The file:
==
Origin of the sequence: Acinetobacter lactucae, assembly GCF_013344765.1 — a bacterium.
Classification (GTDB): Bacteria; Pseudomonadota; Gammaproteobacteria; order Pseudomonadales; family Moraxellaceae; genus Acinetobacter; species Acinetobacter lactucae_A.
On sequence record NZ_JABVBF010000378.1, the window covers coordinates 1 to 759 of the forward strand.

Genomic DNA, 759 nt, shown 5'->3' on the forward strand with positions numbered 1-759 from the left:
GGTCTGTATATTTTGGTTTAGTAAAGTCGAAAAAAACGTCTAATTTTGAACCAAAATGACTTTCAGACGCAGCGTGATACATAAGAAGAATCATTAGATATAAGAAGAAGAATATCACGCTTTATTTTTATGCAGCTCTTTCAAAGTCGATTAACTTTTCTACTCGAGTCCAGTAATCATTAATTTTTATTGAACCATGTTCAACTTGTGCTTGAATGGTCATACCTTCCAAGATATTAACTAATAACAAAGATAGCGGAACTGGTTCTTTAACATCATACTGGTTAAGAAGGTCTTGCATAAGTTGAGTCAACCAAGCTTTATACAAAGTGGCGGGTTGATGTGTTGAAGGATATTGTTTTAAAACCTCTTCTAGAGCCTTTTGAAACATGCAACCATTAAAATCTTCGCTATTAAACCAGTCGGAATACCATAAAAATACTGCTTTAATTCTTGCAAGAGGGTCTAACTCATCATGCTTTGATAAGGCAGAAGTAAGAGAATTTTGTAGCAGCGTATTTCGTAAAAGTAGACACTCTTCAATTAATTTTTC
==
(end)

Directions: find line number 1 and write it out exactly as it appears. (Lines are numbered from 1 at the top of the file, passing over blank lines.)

Origin of the sequence: Acinetobacter lactucae, assembly GCF_013344765.1 — a bacterium.